A Look Inside the Head of a CMO

26 Apr A Look Inside the Head of a CMO

Every spring for the last six years I’ve had the great opportunity to attend the Mid-Atlantic Marketing Summit. The annual event brings together hundreds of marketing and communications executives throughout the region to discuss high-level issues through a series of panels, keynotes, presentations, exhibits, and networking.

Co-produced by Potomac Tech Wire, the region’s source for technology news; and Capitol Communicator, the region’s source for marketing and communications news, the Mid-Atlantic Marketing Summit features leaders from both top and emerging brands plus some of the best marketing and communications minds in the region. Themes focus on the latest ideas, technologies, and trends in the ever-changing world of marketing and topics include metrics, mobile, social, marketing automation, online video campaigns, experiential advertising, and much more.

One session that has become a mainstay of the event is the CMO Roundtable. This year the panelists included:

 

Moderated by Paul Sherman, CEO of Potomac Tech Wire, the panelists discussed trends and key issues facing their profession, as well as touched on the tools, tactics, and strategies they use to grow their firms. Below is a look at what is on the mind of these top marketers.

Some trends are overhyped.

Two of the panelists agreed that while it may be fun to use, Snapchat is incredibly overhyped for the world of marketing. Their suggestion is to try to avoid the pressure to use the shiny new object and instead focus on where your clients/customers are. While new technologies and trends will come along that deserve a serious look, when it comes to Snapchat, the consensus was to stick with what works.  Additionally, while influencer marketing may work for some, the panel felt it wasn’t really worth the effort. Overall it was believed to be disaggregated and too hard to scale.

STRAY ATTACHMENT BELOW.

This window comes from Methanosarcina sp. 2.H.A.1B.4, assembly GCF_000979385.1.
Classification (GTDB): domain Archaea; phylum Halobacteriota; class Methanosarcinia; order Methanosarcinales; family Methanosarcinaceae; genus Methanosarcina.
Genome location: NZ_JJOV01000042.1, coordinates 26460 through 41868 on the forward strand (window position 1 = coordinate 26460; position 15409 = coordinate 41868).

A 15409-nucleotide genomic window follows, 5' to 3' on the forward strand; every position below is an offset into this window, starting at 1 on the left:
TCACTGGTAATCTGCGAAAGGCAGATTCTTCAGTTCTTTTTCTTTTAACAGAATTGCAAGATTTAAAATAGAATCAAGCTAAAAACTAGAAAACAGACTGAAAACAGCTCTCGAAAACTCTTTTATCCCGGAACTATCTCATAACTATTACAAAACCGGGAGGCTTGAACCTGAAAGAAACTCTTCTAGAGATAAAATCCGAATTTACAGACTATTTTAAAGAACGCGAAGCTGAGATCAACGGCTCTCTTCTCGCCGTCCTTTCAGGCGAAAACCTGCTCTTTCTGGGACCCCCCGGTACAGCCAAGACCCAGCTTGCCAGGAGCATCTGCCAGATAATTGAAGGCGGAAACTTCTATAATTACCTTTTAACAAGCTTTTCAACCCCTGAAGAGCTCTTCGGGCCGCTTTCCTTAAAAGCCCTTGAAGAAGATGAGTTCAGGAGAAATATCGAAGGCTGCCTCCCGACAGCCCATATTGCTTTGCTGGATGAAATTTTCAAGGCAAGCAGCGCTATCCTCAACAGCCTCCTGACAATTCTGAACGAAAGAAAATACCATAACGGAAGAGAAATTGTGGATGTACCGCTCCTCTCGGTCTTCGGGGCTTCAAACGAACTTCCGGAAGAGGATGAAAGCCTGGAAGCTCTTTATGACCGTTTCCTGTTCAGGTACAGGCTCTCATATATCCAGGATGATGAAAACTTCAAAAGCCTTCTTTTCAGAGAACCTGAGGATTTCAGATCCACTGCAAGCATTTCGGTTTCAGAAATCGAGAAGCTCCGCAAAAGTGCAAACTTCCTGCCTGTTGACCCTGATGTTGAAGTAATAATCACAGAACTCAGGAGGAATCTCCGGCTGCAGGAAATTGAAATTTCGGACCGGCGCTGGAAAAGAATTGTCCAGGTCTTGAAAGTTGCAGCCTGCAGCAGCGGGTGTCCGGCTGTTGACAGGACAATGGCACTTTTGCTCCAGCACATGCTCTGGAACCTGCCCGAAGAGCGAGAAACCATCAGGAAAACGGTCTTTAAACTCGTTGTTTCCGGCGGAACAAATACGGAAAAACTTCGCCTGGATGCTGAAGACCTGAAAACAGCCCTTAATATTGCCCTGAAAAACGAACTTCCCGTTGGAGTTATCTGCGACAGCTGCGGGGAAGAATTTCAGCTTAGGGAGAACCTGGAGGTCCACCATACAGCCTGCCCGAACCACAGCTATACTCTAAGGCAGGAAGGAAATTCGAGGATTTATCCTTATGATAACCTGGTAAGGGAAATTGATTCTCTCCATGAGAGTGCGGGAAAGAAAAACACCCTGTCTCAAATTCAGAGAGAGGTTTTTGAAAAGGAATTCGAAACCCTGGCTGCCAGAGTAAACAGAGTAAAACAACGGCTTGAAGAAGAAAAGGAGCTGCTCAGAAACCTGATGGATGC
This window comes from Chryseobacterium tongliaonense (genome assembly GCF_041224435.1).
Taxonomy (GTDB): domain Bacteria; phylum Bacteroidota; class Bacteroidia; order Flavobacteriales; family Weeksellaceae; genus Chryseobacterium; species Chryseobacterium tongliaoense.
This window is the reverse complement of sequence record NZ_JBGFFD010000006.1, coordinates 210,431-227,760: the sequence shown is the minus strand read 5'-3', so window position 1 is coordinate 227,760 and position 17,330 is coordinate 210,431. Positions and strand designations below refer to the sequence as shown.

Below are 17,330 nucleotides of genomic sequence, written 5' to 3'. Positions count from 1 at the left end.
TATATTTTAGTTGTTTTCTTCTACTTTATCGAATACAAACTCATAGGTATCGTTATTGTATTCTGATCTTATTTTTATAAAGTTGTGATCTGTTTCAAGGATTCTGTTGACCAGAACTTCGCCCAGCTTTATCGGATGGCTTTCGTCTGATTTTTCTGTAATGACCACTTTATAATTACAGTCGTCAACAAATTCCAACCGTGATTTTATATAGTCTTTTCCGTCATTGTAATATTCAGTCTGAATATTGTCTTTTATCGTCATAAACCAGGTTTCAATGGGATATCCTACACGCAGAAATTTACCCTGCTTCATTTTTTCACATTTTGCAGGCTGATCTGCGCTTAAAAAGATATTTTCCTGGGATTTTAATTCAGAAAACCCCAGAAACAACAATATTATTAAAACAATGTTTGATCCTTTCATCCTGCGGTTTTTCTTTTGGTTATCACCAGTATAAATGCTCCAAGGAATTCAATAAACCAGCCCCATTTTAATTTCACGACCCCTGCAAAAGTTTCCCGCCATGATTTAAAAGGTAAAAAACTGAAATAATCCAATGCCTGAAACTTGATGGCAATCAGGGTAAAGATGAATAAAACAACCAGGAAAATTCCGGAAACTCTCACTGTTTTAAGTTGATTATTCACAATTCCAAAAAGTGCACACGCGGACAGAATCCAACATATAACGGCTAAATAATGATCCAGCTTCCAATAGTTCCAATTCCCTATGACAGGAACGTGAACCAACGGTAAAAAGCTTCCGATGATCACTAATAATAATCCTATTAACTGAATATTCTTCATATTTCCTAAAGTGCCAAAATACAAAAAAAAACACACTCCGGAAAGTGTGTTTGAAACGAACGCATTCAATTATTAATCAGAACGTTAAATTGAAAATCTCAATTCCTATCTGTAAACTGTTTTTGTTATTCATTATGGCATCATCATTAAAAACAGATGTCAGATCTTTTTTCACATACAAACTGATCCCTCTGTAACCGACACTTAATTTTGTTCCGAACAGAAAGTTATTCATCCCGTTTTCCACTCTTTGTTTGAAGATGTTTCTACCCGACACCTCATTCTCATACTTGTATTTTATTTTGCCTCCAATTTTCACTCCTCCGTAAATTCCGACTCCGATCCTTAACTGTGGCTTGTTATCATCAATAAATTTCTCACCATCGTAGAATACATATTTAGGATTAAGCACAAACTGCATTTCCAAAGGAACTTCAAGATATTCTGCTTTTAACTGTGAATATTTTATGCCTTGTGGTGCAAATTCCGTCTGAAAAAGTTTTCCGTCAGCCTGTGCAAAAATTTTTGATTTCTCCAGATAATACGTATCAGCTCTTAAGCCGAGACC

Data is where it’s at.

One of the biggest marketing opportunities for the rest of this year, if not the biggest opportunity, is data and analytics. Marketers today have so much data available at their fingertips that can and should be used to make their marketing more powerful. Specifically, the amount and quality of the data allow marketers to focus on customization – ensuring the right message reaches the right audience at the right time.

Facebook is a big yawn.

Speaking of data, Facebook has a lot of it! The panel of CMOs wasn’t too concerned about Facebook though. General feelings ranged from “you need to create a diversified social media plan and not have all your eggs in one basket,” to “Facebook is dead.” While the panelists feel we will likely see stronger privacy rules around the use of data coming from Facebook, it’s not Facebook’s recent woe’s that have impacted our use of the platform as consumers but rather Facebook’s own changes to their algorithms that have made consumers’ feeds boring and leading to a feeling of disenchantment with the platform.

Video is the choice of a new generation.

When done right, video can yield great results. The panel overwhelmingly agreed that video is not overhyped and in fact, we’re going to see more of it. As new (read: young) audiences prefer video, marketers need to meet them where they are. And it doesn’t have to be just an external facing marketing tool. For some organizations – especially those that work in secure or confidential environments – video can still be used internally to increase communications and team buy-in. Using the CEO in a video to energize the staff or to help launch a new campaign, can be just as effective at building morale as sharing video content on social media channels can be for building a personal connection with customers.

So what do you think? Do you agree that Snapchat is overhyped and that video is where it’s at? Are you surprised the panel isn’t enamored with influencer marketing or Facebook? Leave a comment below and stay tuned for more from the Mid-Atlantic Marketing Summit!

Jennifer Edgerly
jedgerly@speakerboxpr.com
No Comments

Post A Comment